Imagine, a man without a country today - yet a decade ago a powerful and, some would suggest, rather arrogant man.
Conrad Black, the disgraced former media baron, exits prison this week. While the usual ex-inmate is in need of some sort of safety net, Black's dilemma is where to make his home, as an ex-Canadian citizen and now a convicted criminal who wants to return to Canada where he and his wife own a home.
Not surprisingly, his situation has captured plenty of attention and a healthy share of controversy. This after all is a man who was filthy rich and then was convicted of corporate fraud and obstruction of justice.
Needless to say, Black won't get a lot of sympathy - from the average joe or from much of the upper echelons.
Yet, as Canada's immigrations officials have approved a temporary one-year resident permit, debate has erupted in the Commons. Opposition Leader Thomas Mulcair accused the government of giving Black special treatment - presumably because Black's political leanings are small-c conservative.
Not so, replied Prime Minister Stephen Harper. His government would be just as happy if Black had been denied entry. The OK was the decision of public servants.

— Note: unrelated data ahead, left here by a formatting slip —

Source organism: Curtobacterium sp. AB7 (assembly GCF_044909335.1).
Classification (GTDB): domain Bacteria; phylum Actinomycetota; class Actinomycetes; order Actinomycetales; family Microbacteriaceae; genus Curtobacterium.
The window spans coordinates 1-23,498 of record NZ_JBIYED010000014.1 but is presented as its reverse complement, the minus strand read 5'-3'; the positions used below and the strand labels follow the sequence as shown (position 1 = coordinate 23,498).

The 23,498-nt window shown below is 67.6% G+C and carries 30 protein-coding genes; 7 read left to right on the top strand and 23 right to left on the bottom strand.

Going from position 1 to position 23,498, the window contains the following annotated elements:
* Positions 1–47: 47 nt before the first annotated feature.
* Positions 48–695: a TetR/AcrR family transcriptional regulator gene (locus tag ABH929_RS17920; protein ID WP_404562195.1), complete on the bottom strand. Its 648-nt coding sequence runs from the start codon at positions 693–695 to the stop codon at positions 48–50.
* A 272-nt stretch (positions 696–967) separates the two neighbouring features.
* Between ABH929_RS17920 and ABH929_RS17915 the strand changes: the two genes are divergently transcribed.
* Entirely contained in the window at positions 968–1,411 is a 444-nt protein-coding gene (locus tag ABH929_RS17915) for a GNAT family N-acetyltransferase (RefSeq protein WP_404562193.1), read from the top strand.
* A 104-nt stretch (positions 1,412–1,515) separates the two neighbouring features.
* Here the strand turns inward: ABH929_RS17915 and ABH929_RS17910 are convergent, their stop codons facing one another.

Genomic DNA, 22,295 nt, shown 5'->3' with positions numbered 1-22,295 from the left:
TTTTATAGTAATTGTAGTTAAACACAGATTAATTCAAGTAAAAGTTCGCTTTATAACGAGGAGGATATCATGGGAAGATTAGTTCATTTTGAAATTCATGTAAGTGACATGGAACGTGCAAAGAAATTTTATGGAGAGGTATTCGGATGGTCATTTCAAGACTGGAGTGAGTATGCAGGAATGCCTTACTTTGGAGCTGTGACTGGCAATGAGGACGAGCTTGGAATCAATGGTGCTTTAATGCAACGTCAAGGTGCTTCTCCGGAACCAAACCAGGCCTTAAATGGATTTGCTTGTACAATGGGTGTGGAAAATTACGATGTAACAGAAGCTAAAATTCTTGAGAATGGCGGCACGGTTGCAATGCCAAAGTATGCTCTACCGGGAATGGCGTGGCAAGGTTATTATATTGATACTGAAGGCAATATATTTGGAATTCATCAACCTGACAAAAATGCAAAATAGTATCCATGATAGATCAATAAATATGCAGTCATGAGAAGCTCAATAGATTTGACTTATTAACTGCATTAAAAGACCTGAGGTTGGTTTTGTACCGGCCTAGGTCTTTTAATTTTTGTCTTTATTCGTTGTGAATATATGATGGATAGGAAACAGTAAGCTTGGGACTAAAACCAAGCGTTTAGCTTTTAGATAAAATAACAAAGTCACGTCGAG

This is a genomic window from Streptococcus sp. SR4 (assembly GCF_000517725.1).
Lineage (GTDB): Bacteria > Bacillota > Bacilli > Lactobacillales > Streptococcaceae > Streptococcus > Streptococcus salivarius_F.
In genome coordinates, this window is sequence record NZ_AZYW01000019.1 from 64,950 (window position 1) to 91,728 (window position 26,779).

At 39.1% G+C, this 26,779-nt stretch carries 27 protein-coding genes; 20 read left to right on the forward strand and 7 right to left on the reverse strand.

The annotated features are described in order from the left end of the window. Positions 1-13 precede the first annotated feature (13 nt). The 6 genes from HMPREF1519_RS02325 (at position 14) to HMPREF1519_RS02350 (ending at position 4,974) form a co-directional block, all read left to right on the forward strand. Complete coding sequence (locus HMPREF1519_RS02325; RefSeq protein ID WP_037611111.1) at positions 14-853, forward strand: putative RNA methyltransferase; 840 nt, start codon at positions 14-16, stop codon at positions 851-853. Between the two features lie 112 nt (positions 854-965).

Much of what people are feeling about Black's predicament - and imprisonment - comes from seeing how the mighty have fallen.
But more so, people take a dim view of how Black, Montreal-born, trod upon his Canadian citizenship. He surrendered it in 2001 - a condition insisted upon by then prime minister Jean Chrétien - to accept a peerage in Britain's House of Lords.
So does Britain want him? The U.S. is done with him.
But really, this was white-collar crime, although granted of a high dollar value. Most ex-cons are evaluated for their risk to reoffend. We don't know what the risk is for Black, but at any rate he wouldn't be a likely threat in the neighbourhood.
And, who knows? Maybe the once fabulously wealthy can be rehabilitated and still make their contribution to society.